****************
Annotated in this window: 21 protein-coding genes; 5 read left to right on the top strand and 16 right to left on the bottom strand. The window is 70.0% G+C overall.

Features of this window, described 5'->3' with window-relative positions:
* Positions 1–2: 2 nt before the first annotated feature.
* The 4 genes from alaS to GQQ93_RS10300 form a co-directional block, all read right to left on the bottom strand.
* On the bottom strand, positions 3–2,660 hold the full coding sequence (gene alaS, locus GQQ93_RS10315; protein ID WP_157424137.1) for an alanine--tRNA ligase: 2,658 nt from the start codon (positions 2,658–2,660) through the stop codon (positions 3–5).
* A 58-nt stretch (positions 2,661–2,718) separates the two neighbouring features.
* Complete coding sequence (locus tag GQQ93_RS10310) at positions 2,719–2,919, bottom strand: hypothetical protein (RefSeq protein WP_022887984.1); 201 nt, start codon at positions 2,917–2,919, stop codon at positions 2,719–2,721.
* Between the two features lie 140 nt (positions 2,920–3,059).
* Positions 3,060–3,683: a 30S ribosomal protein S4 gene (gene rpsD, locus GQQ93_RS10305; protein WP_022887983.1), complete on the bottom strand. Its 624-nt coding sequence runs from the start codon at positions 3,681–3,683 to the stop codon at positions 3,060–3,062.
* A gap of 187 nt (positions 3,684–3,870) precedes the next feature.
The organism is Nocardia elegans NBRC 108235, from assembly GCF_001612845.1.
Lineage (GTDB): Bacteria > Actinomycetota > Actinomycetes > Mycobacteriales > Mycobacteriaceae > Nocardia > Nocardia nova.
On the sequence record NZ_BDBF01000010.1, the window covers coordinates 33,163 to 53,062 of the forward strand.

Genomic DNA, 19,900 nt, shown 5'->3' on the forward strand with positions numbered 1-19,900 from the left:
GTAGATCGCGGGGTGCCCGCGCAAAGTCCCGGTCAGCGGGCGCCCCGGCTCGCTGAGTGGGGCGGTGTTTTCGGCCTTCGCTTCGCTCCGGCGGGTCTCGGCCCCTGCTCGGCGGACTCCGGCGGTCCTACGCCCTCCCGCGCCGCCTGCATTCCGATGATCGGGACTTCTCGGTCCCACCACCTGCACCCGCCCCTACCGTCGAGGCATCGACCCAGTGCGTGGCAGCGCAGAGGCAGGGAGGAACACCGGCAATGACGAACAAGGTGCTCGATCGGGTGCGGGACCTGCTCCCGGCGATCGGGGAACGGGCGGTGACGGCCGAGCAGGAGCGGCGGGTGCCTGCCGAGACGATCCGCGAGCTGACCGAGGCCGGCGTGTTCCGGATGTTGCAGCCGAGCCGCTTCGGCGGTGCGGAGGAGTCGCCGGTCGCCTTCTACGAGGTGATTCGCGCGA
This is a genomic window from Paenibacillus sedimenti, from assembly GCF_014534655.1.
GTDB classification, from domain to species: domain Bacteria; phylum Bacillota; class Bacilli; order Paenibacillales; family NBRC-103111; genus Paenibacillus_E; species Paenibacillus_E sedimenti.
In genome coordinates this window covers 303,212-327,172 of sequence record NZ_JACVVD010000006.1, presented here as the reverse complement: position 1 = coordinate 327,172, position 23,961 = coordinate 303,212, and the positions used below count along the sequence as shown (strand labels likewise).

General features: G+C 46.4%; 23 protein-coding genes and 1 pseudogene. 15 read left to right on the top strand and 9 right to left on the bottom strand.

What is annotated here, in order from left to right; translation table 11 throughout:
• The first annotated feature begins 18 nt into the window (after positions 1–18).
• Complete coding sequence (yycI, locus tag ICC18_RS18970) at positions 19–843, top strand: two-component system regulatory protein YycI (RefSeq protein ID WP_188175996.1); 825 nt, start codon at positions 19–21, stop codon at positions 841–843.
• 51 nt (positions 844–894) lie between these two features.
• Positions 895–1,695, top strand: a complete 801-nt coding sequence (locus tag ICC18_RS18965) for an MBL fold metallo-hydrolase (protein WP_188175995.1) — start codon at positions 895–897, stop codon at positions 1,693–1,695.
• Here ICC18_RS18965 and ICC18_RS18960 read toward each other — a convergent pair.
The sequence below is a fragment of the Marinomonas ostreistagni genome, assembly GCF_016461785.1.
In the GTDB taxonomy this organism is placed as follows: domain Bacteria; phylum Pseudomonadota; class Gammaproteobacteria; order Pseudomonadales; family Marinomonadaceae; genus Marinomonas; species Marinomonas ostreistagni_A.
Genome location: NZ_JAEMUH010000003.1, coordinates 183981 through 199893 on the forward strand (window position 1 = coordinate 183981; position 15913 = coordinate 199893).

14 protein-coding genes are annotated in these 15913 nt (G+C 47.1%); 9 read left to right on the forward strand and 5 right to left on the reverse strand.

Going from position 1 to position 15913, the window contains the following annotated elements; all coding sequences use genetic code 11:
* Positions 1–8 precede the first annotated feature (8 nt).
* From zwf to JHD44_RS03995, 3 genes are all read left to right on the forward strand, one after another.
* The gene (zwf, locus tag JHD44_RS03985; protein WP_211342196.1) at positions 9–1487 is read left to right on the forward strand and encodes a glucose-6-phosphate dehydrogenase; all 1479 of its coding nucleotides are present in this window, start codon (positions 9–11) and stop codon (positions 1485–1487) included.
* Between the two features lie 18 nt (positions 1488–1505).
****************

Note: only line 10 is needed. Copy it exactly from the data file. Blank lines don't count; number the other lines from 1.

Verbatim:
* A gap of 187 nt (positions 3,684–3,870) precedes the next feature.